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Book: Thud! by Terry Pratchett

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In increasing order of specificity: Thud! is a Discworld book. It is an Ankh-Morpark book. It is a Watch book. It is a Sam Vimes book.

There are probably ten or so Discworld books that share all these traits, and yet I found this one fairly refreshing. I always enjoy a Discworld novel, having now read about a third of the 30+ books in the series, but even though I have often used Discworld novels as light refreshers between more heavy books, they themselves can oversaturate you with Pratchett-like humor -- much like eating a pound of fudge. It is probably for that reason that I waited a full year to read this book after picking it up at a Pratchett talk in Mountain View.

Sam Vimes is a "father who suffers from Lego foot." That's how Pratchett started off describing Thud! at his talk and it's a good starting point as to why I think this book is a bit different -- there's more heart than satirical skewers. There's still plenty of humorous jabs at racism, Da Vinci Code, Blackberrys, fatherhood, fundamentalism, art, and more -- it really isn't possible to have a serious book set in a world carried on the backs of four elephants -- but the humor is scaled back a bit to give Sam Vimes, Young Sam, and Sybil room to breath.

This isn't the funniest of Pratchett's books and if you're looking for constant side-splitting satirical fantasy humor, this probably isn't the one to pick up. Luckily, there are 33+ other books of his that you can pick up that probably fit this bill. I happen to really like this one.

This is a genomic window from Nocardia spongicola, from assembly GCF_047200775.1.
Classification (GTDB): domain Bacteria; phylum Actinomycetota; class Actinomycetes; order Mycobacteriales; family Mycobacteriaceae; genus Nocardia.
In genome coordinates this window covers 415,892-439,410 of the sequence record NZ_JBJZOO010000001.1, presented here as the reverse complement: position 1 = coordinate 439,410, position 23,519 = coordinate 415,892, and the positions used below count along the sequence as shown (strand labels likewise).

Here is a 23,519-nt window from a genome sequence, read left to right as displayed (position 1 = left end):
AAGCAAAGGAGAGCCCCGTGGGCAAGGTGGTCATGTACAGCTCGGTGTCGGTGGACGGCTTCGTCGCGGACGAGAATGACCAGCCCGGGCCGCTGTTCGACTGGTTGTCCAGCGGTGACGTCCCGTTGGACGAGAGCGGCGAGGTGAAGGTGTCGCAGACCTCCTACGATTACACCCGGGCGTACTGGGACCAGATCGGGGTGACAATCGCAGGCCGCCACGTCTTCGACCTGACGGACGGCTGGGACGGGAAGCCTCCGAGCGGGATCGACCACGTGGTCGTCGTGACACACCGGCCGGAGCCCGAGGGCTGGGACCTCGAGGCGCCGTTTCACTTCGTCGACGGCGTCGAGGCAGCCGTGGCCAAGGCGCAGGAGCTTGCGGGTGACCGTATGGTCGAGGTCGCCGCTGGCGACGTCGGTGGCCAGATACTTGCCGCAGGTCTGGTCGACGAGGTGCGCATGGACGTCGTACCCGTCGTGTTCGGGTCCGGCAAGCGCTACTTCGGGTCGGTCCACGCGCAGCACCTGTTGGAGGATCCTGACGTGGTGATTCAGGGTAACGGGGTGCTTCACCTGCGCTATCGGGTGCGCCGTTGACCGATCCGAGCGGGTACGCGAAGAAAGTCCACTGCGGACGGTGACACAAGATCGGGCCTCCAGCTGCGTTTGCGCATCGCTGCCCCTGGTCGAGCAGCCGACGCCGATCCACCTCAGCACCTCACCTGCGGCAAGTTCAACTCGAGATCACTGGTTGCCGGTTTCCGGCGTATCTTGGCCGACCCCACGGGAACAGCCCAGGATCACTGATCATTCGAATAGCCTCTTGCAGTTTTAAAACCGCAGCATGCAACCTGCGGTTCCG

Before reading Thud!, I recommend reading Fifth Elephant. Of the many Discworld novels, it is the one I can think of with most appropriate background material.

Comments (3)


I read 21 books into the series before I OD'd on Pratchett. I read them almost all in a row which was crazy, but he's a great "light" writer and the world is so wonderful. About 3 years ago I started 22, the title of which I don't recall at the moment, and had to set it aside. I imagine I'll pick up again, probably after I try to digest something too heavy. I expect the OCD completionist in me will take hold and I'll catch up someday.


It's much easier to be OCD with dead authors...

There definitely is an addiction trying to use Pratchett as light reading. It often goes so quick that you feel compelled to read another, or in your case, 20 more. The one year break definitely helped for me. I'll probably pickup Going Postal next to stick with his more recent work.

i would like to buy a SYBIL book

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